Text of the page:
How care is decided?
Section 10 of the Children’s Act 38 of 2005 came up recently in our case-law in the Eastern Cape decision of HG v CG 2010 (3) SA 352. Section 10 of the Act states that if a child is of the age of maturity and has reached the necessary state of development in his/her life, then he or she can actively participate in any decisions which are made relating to him or her.
In the case of HG v CG the parties had four minor children and had been divorced. The settlement agreement stated that the parties had joint custody of the minor children and would spend an equal amount of time with them. In my experience this is becoming quite a popular way of settling custody matters these days. However three years after the divorce the lady in the divorce brought an application to the court to have the terms of the divorce order changed. She wanted to be named the primary care provider of the children and also wanted authority to move with the children to Dubai to be with the man she wanted to marry.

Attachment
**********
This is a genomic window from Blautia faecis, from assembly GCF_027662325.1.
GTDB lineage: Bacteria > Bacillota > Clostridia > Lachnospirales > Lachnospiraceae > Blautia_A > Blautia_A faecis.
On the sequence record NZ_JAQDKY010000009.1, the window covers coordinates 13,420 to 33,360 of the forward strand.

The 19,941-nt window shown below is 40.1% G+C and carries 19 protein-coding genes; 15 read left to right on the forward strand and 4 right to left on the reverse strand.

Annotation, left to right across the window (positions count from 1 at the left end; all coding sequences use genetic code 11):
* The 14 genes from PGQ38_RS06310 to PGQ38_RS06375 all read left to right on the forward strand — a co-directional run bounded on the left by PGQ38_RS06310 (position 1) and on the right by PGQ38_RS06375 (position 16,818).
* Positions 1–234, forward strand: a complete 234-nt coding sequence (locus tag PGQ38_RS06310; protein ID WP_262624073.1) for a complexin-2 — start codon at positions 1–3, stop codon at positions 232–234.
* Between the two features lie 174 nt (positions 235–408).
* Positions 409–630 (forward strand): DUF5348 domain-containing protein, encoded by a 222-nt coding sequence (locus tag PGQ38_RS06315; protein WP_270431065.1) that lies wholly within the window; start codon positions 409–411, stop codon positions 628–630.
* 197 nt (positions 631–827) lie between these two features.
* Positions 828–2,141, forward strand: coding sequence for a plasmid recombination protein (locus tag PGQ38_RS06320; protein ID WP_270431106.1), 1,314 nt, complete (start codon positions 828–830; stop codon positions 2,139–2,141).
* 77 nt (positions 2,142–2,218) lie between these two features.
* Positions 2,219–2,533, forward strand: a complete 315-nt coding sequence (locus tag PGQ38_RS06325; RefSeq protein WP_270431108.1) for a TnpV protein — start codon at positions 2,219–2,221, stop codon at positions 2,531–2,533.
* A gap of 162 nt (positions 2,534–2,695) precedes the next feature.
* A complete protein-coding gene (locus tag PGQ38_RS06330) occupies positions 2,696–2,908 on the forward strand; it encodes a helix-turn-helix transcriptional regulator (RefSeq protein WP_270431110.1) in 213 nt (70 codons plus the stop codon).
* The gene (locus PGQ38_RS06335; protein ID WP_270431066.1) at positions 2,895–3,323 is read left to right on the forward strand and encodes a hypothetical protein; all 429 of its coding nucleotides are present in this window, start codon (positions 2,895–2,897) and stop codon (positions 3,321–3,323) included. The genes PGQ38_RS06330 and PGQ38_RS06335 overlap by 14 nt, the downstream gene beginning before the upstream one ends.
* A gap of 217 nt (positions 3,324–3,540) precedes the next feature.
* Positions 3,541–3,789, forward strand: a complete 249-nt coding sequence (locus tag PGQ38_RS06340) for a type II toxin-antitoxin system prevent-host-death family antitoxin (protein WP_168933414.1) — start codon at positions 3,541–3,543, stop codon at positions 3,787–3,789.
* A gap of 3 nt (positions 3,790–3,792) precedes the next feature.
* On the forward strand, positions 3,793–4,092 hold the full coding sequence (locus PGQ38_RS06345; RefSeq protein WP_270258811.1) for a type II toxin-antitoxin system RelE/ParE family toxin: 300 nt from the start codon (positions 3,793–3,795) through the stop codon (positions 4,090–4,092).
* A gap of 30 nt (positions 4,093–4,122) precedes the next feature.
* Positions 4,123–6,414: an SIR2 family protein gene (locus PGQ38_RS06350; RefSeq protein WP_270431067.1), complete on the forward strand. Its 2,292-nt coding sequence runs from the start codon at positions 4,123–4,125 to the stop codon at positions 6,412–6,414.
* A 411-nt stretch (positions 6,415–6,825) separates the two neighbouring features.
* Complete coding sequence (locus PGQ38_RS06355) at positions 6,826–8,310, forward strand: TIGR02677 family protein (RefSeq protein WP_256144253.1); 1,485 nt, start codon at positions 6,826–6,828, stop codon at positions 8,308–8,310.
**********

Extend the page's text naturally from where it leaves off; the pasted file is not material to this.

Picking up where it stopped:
Social workers and psychologists, giving evidence on behalf of the lady, testified in her favour that it would be in the children’s best interest that she is named primary care provider. The oldest child was now fourteen years old and the triplets were eleven. However the man’s evidence from his own witnesses was that it would not be in the best interest of the children to relocate, and that they would miss their father and school friends in Port Elizabeth. This was good evidence.
In the end the court dismissed the application. The court found that the Children’s Act gives a child an opportunity to participate in decision- making affecting him.
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